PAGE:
Beyond the pergola, Heather has planted a large potagerie of herbs, fruit, and vegetables in raised beds with bark-mulch pathways and trellises at the corners. The beds contain sections for culinary, medicinal, dye plants, tea plants, edible flowers, and everlastings (“dried things that look as good dead as alive”) and flourish with a gay abandon within their formal structures, mingling strawberries and blackberries with chives, runner beans, sweet peas, lavender, beets, and many other plants.
Curving around a cedar hedge is a small Mediterranean garden that thrives with no water other than rainfall. It is silvery and blue with sages, dianthuses, gray santolina, lavenders, and euphorbias. At one end, an iron gate opens to a rose arbor that leads to a secret garden enclosed by the cedar hedges. This garden is a cool place of quiet discovery, with sculptures tucked into unexpected corners, a knot garden of santolinas planted in interlocking figure eights, and flower borders that move from hot to cool colors, with the green walls of cedar giving everything a hush.
Beyond lies what the Fairs call Rhodeo Drive, a walkway lined with sixty rhododendrons (with eventual plans for two hundred). There’s also a moon garden filled with luminescent plants of silver and variegated leaves and white flowers.
Most spectacular are the breathtaking sweeps of lavender and echinacea. New in 1998 is a field of sunflowers, whose big, happy flower faces form a backdrop for the echinacea in late summer and early fall. These are the working gardens.
Two years ago last spring, the Fairs were ready to start thinking about herb crops, and these plans were as grandiose as all the others. After clearing the land, they raked, rototilled, and worked in aged manure. Ginseng didn’t work out, so they plowed it under. They planted swaths of lavender propagated by a local nursery—900 plants in 4-inch pots the first year, 1,200 the second. The Fairs currently have about half an acre in lavender, with plans for even more.
Then came 37,500 plugs of purple coneflower (Echinacea purpurea). “Brothers, sisters, nieces, nephews, their kids, our kids, brother-in-law,” and Arleigh and Heather spent six weeks on their hands and knees planting the plugs in wide sweeps circled by grass paths over four acres, giving visitors plenty of room to stroll among the crops.
In the echinacea’s second summer, the Fairs realized the scope of their vision. In late June 1997, their echinacea fields burst into bloom, a riot of magenta blossoms standing shoulder high, a celebration of color and cheer, an event. “It was like the echinacea was throwing a party,” Heather explains. “It was growing like crazy, and that’s when we realized, we’ve got a crop here! We had to harvest it, but it was too beautiful. We couldn’t cut it without showing it off first.”
She held an open house, the local newspaper did a story, and hundreds of people came to see the sight. The Fairs had note cards and brochures printed with photographs of the echinacea; an artist came out to paint the scene. “Even an elegant Italian lady from Tuscany came, and she said, ‘This is like home’,” Heather says. The field of blooming echinacea became a marketing tool and metaphor for Tuscan Farm Gardens.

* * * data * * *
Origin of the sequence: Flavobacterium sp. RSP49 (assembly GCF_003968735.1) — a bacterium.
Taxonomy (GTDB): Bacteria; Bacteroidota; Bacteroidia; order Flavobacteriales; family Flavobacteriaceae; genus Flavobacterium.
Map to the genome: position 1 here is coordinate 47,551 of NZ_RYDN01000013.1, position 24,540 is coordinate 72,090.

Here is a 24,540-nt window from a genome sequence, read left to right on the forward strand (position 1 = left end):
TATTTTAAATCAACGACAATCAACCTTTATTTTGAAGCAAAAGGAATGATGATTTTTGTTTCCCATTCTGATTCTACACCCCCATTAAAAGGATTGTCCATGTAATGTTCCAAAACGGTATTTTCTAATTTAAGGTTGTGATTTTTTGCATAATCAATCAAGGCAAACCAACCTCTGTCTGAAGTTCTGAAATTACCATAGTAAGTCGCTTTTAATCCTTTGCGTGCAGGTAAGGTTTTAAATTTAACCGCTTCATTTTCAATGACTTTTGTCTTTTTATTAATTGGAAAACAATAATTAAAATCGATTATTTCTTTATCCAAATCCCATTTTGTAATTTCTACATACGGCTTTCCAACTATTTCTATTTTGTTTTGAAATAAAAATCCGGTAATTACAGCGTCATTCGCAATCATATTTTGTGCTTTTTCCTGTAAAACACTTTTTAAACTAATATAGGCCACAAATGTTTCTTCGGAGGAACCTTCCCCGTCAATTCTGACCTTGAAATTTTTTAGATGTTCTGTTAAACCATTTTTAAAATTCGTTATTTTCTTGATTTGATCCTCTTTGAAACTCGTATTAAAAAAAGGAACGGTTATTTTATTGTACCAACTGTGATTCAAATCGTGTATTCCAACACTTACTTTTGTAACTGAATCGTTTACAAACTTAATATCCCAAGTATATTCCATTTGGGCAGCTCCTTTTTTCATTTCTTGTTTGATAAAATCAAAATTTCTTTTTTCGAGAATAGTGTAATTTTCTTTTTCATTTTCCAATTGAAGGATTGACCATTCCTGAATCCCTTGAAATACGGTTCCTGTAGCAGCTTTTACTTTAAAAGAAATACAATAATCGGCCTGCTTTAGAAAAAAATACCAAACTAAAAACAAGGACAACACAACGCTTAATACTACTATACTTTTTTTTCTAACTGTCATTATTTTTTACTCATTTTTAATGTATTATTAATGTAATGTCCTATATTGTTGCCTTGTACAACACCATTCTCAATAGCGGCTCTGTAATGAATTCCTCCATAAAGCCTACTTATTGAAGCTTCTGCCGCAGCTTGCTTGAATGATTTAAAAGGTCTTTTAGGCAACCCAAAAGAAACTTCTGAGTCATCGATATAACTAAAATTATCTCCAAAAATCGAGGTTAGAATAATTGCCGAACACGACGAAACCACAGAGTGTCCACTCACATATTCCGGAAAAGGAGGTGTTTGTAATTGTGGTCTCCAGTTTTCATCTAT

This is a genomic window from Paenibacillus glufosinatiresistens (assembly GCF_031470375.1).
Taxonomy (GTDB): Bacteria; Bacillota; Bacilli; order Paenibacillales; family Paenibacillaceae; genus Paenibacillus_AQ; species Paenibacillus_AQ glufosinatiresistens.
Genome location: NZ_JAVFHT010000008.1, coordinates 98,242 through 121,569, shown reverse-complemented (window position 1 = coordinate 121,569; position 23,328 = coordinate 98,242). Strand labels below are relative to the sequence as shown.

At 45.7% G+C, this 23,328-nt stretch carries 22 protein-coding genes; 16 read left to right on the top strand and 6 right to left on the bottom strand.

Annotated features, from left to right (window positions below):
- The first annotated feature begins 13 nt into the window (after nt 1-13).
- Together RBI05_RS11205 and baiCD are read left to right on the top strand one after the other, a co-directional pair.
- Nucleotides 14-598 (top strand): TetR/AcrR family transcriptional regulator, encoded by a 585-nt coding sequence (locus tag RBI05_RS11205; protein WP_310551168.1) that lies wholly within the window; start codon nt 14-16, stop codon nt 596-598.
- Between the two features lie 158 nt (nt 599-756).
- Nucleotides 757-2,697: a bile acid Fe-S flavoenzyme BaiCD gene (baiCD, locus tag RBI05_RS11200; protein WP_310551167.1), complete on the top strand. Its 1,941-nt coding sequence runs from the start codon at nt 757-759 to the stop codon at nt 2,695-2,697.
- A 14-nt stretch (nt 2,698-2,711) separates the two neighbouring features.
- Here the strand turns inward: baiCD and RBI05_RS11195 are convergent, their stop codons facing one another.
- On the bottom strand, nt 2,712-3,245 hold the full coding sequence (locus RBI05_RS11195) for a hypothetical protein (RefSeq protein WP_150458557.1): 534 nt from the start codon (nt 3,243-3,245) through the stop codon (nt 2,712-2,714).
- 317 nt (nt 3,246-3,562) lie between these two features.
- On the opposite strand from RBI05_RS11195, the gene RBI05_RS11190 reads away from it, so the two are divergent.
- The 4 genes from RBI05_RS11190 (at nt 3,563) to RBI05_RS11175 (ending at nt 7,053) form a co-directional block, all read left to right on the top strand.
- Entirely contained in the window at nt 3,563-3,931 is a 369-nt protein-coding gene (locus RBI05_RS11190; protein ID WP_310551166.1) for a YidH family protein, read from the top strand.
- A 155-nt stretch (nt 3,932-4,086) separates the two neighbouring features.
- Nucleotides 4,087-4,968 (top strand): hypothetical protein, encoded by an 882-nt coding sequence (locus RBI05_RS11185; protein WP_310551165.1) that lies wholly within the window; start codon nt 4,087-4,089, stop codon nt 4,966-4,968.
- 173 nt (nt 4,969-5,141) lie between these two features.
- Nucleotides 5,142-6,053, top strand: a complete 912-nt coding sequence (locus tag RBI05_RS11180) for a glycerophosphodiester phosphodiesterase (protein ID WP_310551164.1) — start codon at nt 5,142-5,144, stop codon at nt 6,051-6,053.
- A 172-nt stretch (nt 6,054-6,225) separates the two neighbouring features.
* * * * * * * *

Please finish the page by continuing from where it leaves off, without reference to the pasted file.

After finding a buyer for their crop, a New York cough-drop manufacturer, the Fair family began the harvest. They lopped off the top 2 feet of the young plants by hand, harvesting only the leaves and flowers. In a few years, they plan to harvest both roots and tops of part of the field and replant that section. As the new plants grow, they’ll harvest and replant the other parts of the field in a four-year rotation.
For days, they cut and hauled some 10,000 pounds of fresh tops to Arleigh’s brother Lyle’s storage sheds, where they spread the stalks out on wire racks. Then they hovered anxiously, waiting for it to dry.
“We waited ten or twelve days. It would almost get dry, then the dew at night would wet it again. I rented five big fans, and I stirred it all up every day,” Arleigh says. Finally, they gave up and hauled the harvest 250 miles north to a commercial ginseng dryer. When they were finished, the Fairs had 2 tons of dried echinacea.
Asked about the profitability of their dream venture, Arleigh laughs. “A profit? Well, we made a profit, not a living. No person in their right mind would farm the way we are.”
The lavender beds yielded hundreds of pounds of dried flowers for the gift shop, which Heather sold in bulk or made into pillows, sachets, and potpourris. The gift shop has done well, but this is the first year that the B and B has been open full time. For the first time, the Fairs have hired extra help in the farmhouse. They expect to add another crop this fall, possibly a field of garlic.
“Our crops have to be conducive to the setting and the look of the gardens. We want it to look pretty but also have the potential for harvest. Things do have to add up and make sense,” Arleigh says.
Like many other people who have started herb businesses, the Fairs made a lifestyle choice. They wanted to combine their interests, including herbs and gardens and farming. They have a peaceful, productive existence and what they hope will someday be a profitable business. They also have a lot of fun.
Heather is still bubbling over with projects and ideas, as is Arleigh in his quieter, more methodical way. He’s mulling the idea of building a suspension bridge over a 90-foot-deep, 400-foot-wide ravine and has started carving five miles of hiking trails through the roughest terrain, lined with huckleberries, wild Alberta roses, native dogwoods, and wildflowers. He showed me a grove of huge cedar trees where he’s planning to build a 500-square-foot treehouse with three rooms connected by walkways.
Heather and Arleigh have been married for thirty-four years, since they were teenagers. The ongoing creation of Tuscan Farm Gardens makes every day new and exciting for them. “It’s amazing the things we’re still discovering about each other,” Heather says. She can hardly wait for the day when one of the kids calls and asks why they weren’t answering their phone and she can reply, “Dad and I were out in the treehouse."
Kathleen Halloran is the editor of The Herb Companion. She met the Fairs at an herb conference when they were just starting their business, then spent a few days with them in British Columbia last winter.